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Reviewed by:
  • Cutting a Figure: Fashioning Black Portraiture
  • Amy Mooney (bio)
Richard J. Powell . Cutting a Figure: Fashioning Black Portraiture. Chicago: U of Chicago P, 2009. 296 pp. ISBN 978-0226677279, $55.00.

In his most recent book, Cutting a Figure: Fashioning Black Portraiture, Richard Powell calls for an empathetic read of the portrait, one that acknowledges the subjectivity of both the viewer and the represented. Powell positions the practice of portraiture as a performative act, one that is socially engaged and that makes evident, as Kristine Stiles puts it, "'the all-too-forgotten interdependence of human subjects-of people-one to another'" (16). The intersubjective relations that are inherent to the practice of portraiture have been explored recently by scholars such as Amelia Jones and Catherine M. Soussloff, yet Powell's critical analysis of how the determinants of race affect the understanding of subjectivity distinguish his study. Following the contingencies of a Barthes-inspired reading, Powell's interests shift from the relationship established between the subject and viewer, to that of the subject and the author of the image, as well as the historical context in which the image is viewed, an approach that makes an empathetic and conscious reading of the images possible.

Looking to his own family archive, the author models this approach by contextualizing a photograph of his father and uncle from 1930 within the experience of the Great Migration. Powell notes the sharp suits of the youthful figures and how their posture and gaze express the kind of confidence associated with the proverbial phrase "cutting a figure." Yet, the author imbues the phrase with further meaning by acknowledging that this very personal image is part of a larger dialogue on black representation, one that challenges a monolithic perspective and insists on acknowledging the multivalent selfhood that historically, black subjects have been denied. Hence, the title of the book is indicative of the author's strategy to dismantle a predominately white paradigm of modern portraiture, cutting to black portraits that "extend the parameters of an aestheticized and modern humankind" (14). Though Hugh Honour's ground-breaking survey of the black image in western art may have inspired many scholars, few turned their attention to black portraiture. Deborah Willis and Gwendolyn DuBois Shaw are among the few who have continued to insert the black image into the survey of everyday portraiture, making Powell's most recent contribution all the more significant.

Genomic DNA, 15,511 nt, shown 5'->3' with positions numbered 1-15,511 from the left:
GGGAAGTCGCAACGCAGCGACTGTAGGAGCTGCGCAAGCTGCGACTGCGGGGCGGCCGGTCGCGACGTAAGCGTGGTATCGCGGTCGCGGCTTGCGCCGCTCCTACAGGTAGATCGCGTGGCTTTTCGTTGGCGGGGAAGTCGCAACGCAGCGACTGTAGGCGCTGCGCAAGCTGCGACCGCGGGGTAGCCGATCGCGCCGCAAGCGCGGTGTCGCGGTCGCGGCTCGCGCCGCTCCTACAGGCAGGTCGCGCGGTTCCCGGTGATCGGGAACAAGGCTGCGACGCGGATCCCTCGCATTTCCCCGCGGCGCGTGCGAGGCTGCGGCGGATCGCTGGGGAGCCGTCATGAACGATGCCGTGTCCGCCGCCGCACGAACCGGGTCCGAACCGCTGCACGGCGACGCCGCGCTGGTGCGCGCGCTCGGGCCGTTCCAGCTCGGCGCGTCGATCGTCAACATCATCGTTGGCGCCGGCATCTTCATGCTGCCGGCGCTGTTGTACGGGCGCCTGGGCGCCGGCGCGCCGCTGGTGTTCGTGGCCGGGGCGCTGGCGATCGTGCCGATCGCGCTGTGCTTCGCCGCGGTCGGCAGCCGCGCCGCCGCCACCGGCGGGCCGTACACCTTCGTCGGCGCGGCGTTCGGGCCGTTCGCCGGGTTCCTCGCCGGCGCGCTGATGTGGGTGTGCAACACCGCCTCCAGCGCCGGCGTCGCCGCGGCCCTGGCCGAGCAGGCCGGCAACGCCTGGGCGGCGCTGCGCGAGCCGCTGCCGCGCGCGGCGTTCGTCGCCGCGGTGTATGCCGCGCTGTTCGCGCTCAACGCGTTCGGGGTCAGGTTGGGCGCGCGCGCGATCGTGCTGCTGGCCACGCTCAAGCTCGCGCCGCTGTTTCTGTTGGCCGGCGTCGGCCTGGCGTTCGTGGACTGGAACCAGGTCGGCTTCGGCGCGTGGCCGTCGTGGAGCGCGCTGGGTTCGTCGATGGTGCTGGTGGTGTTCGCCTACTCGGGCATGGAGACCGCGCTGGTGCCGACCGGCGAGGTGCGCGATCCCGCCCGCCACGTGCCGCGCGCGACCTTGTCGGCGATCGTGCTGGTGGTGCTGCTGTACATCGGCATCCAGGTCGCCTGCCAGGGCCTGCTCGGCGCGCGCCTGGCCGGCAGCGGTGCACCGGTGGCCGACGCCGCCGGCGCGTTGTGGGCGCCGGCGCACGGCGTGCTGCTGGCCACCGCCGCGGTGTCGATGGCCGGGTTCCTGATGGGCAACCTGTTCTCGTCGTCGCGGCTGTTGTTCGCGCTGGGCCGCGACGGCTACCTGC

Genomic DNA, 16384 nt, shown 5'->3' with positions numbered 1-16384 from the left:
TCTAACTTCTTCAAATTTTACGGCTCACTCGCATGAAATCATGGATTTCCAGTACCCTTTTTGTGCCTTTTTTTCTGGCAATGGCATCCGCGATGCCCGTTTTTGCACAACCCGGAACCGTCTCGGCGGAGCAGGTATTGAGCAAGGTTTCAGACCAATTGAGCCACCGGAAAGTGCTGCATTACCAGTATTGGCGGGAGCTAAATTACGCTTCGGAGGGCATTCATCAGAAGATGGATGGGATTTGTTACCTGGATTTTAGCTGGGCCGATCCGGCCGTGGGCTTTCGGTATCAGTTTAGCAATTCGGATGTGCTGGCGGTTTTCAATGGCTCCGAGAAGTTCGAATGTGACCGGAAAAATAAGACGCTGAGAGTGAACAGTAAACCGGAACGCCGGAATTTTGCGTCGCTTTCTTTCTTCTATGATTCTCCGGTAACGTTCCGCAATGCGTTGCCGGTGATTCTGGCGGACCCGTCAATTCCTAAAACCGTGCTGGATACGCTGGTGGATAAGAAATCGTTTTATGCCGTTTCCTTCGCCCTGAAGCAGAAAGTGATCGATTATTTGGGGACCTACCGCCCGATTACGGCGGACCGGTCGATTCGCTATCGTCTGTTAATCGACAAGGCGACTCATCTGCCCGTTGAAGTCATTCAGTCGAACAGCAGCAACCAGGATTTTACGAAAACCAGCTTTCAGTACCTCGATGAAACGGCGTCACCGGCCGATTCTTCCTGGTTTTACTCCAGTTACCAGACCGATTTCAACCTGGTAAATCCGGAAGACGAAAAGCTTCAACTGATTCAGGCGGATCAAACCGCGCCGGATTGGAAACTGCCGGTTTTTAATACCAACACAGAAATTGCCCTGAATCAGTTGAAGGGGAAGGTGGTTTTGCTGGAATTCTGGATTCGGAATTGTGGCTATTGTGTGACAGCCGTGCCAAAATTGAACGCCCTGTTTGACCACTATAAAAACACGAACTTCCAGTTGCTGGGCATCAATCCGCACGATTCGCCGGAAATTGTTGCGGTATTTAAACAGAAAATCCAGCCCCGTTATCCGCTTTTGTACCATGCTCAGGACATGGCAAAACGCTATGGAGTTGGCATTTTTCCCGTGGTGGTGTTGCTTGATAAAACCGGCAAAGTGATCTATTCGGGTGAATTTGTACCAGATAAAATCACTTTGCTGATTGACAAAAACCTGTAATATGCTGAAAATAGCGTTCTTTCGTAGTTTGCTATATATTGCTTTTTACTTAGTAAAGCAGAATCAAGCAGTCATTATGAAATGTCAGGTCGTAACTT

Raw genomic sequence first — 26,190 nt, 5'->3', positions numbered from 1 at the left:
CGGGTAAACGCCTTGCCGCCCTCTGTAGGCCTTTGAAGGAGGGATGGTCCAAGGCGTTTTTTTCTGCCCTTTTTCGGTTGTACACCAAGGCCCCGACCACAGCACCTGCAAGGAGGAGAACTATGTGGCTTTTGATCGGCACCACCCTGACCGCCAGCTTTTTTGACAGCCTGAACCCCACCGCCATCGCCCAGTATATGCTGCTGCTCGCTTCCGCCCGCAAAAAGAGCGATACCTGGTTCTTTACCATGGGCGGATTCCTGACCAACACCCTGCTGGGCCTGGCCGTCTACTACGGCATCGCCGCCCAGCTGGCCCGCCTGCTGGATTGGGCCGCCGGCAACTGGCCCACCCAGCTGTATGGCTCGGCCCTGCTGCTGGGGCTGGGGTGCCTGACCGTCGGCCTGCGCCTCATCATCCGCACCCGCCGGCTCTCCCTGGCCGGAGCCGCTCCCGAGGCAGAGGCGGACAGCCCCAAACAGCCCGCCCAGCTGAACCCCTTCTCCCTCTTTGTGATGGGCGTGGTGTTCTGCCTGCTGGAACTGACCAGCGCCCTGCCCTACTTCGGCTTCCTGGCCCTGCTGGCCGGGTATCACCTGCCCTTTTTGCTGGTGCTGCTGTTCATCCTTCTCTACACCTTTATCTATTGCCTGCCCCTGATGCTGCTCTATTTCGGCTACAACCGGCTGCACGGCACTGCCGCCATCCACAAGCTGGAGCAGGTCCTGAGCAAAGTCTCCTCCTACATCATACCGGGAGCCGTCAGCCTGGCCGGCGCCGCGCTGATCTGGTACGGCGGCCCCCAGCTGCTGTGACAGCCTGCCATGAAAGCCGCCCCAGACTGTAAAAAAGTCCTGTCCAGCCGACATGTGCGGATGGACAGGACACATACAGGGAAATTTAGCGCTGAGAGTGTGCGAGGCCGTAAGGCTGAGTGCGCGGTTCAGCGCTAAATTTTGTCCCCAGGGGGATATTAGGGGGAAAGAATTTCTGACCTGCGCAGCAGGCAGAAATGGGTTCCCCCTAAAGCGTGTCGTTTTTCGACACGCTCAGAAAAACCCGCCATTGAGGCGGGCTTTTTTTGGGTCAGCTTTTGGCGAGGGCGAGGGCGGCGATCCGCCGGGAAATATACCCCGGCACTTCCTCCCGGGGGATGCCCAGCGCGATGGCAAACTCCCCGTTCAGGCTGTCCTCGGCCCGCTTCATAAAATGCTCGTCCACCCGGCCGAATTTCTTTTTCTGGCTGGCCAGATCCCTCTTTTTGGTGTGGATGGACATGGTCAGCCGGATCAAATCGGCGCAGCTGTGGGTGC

For his purposes, Powell broadly defines what constitutes a portrait, investigating representations of persons regardless of medium, whether commissioned [End Page 370] or not, and considering images that for the most part were not retained by the subject. As such, Powell's query into the social capital of black representation is interdisciplinary and deeply indebted to theories of spectatorship and the phenomenology of the lived black experience. The author's approach is by no means essentialist; his multivalent readings privilege the very contingencies upon which modern selfhood is constructed. Powell's main objective is to cut into the historic denial of black subjectivity and illuminate the ways that these black figures socially and historically constructed selves that could only be understood-and could understand themselves-in relation to others.

Organized into four interrelated chapters, Cutting a Figure opens with a historical survey, followed by two in-depth biographical case studies that are preceeded by a discussion of contemporary examples of portraiture. Chapter one begins by examining what Powell calls "interlocutors," images of individuals that were part of a larger discourse of "bodily and spiritual emancipation" (25). From the honorific portrait of Cinqué painted by Nathaniel Jocelyn to the lithographic rendering of Frederick Douglass for minstrel era sheet music, Powell considers the diverse body of nineteenth-century images that shaped and challenged notions of racial blackness. The case studies on black actress/ fashion model Donyale Luna (1946-1979) and African American painter Barclay L. Hendricks (b. 1945) are of particular note as substantive contributions to the field of biography, and are approached from a theoretically informed perspective. Powell sees Luna and Hendricks as "cultural benchmarks," and seeks to rectify the dearth of critical scholarship on these two individuals, who because of racial prejudice, had to "cut" their...


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pp. 370-374
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